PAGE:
Remember back when John Boehner said he was resigning from the U.S. House of Representatives and his impending departure from leadership spurred approval of a two-year budget framework and an increase in the debt ceiling that would prevent another government shutdown? Oh, please. That was so two months ago.
In the latest sign of how little things change on Capitol Hill, Congress is once again pushing spending deadlines to the brink as the Senate approved Thursday and House is expected to consider Friday a short-term extension to keep the federal government afloat. No one is talking "shutdown" necessarily but it's not outside the realm of possibilities if the vote doesn't happen before midnight — a depressing indicator that late-hour brinkmanship hasn't gone completely out of fashion despite the arrival of House Speaker Paul Ryan.
What Mr. Ryan is seeking, a few more days to bang out a stop-gap measure that would keep the federal government funded through next fall, sounds reasonable, but he's also getting hammered by conservatives who want an even longer extension so they can force Democrats to accept a number of policy riders. That kind of partisan ornamentation nailed on this budgetary Christmas tree could easily ruin everyone's holiday season.
Let's set the record straight. The only reason that Mr. Boehner was able to get his two-year deal in the first place was with overwhelming Democratic support. It would be unwise to wander too far from that bipartisan framework with measures like suspending U.S. acceptance of refugees from Syria and Iraq unless the secretary of Homeland Security and directors of the FBI and National Intelligence personally signed off on each individual, an impossible standard.
Another potential rider that shouldn't be forgotten: Defunding Planned Parenthood, an especially counter-productive effort considering how family planning services reduce the need for abortions and how the organization uses no federal dollars for abortions anyway but does use them for cancer screenings. The timing couldn't be worse, too, given how the man accused of killing three people at a Planned Parenthood facility in Colorado Springs announced in open court last Wednesday that he is a "warrior for the babies." Talk about supporting domestic terrorism.
Republicans are certainly welcome to pursue any of these policy ideas with separate legislation. The Senate voted to defund Planned Parenthood just last week. That's how Congress is supposed to work. But attaching them as riders to a budget resolution is how one gets government shutdowns — Senate Democrats can't be expected to sit on their hands nor will President Barack Obama and his veto pen ignore bad policy choices.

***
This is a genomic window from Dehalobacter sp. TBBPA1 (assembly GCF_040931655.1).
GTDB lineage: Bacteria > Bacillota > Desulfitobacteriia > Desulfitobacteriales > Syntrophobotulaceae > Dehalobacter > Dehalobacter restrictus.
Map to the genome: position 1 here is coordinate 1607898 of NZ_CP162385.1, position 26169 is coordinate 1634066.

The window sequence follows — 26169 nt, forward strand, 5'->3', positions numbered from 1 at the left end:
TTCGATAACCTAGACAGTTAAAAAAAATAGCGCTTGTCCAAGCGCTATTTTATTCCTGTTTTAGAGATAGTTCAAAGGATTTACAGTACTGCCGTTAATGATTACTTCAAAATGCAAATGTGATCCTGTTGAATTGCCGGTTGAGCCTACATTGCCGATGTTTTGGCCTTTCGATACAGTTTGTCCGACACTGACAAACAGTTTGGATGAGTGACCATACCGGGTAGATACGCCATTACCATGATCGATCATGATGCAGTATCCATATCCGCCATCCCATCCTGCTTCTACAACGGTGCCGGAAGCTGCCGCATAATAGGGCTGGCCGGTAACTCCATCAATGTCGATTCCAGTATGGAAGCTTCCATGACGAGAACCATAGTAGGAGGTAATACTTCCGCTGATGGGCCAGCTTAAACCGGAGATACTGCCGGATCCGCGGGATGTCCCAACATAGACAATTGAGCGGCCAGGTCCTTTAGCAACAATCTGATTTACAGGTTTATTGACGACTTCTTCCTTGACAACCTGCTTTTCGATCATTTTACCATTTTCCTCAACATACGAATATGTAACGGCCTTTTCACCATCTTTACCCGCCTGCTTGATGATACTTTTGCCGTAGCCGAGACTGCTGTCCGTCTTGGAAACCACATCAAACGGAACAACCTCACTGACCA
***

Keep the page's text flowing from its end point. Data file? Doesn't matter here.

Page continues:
That's why budgets are the wrong place to make decisions about anything other than what the federal government should be financing and how much money should be spent. Dealing with immigration is a matter to be discussed and debated on its own — that Congress is even focusing on refugees who are already heavily screened instead of those individuals who arrive in the United States as students, spouses or tourists who don't face nearly as much scrutiny has already demonstrated how ill-equipped lawmakers are to act in this area anyway.
Wasn't the fact that 2016 is a presidential election year supposed to give Republicans an added incentive to behave rationally? Surely, the rise of Donald Trump and the way his unreconstructed bigotry has endeared him to a certain segment of GOP voters isn't going to result in Congressional copycats thumbing their collective noses at Mr. Ryan so quickly? Is the Trump model that compelling or, conversely, is the White House such a lost cause for a party dragged so deeply into the mud that even Dick Cheney has spoken out?
Please pardon the hyperventilating. It's entirely possible the short-term extension is a proverbial blip on the radar and Mr. Ryan will have his deal in place by next Wednesday, a nice little holiday gift to a country dealing with enough bad news. Recently, the satiric newspaper, The Onion, ran an amusing little headline, "Report Finds Populace Has Collective Goodwill To Come Together For Only 5 More National Tragedies," that hit pretty close to home. Santa, all we want for Christmas is a little bit of rational behavior out of the legislative branch — and a spending plan that doesn't require a government shutdown.